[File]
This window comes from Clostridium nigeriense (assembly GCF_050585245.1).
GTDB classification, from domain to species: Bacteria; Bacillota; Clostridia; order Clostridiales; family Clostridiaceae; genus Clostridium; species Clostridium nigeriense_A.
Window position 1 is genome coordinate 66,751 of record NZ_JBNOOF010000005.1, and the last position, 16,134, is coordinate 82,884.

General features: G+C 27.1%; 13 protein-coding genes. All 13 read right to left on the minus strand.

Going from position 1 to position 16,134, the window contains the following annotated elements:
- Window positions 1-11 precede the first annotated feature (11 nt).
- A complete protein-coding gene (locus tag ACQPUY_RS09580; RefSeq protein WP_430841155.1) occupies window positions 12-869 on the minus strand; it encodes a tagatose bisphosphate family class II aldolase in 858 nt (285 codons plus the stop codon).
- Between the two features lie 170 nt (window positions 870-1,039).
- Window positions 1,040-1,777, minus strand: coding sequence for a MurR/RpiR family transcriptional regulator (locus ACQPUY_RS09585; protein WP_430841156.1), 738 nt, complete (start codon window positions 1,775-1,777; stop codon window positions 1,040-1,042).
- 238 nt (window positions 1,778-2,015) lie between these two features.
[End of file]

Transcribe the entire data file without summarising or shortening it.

This window comes from Clostridium nigeriense (assembly GCF_050585245.1).
GTDB classification, from domain to species: Bacteria; Bacillota; Clostridia; order Clostridiales; family Clostridiaceae; genus Clostridium; species Clostridium nigeriense_A.
Window position 1 is genome coordinate 66,751 of record NZ_JBNOOF010000005.1, and the last position, 16,134, is coordinate 82,884.

General features: G+C 27.1%; 13 protein-coding genes. All 13 read right to left on the minus strand.

Going from position 1 to position 16,134, the window contains the following annotated elements:
- Window positions 1-11 precede the first annotated feature (11 nt).
- A complete protein-coding gene (locus tag ACQPUY_RS09580; RefSeq protein WP_430841155.1) occupies window positions 12-869 on the minus strand; it encodes a tagatose bisphosphate family class II aldolase in 858 nt (285 codons plus the stop codon).
- Between the two features lie 170 nt (window positions 870-1,039).
- Window positions 1,040-1,777, minus strand: coding sequence for a MurR/RpiR family transcriptional regulator (locus ACQPUY_RS09585; protein WP_430841156.1), 738 nt, complete (start codon window positions 1,775-1,777; stop codon window positions 1,040-1,042).
- 238 nt (window positions 1,778-2,015) lie between these two features.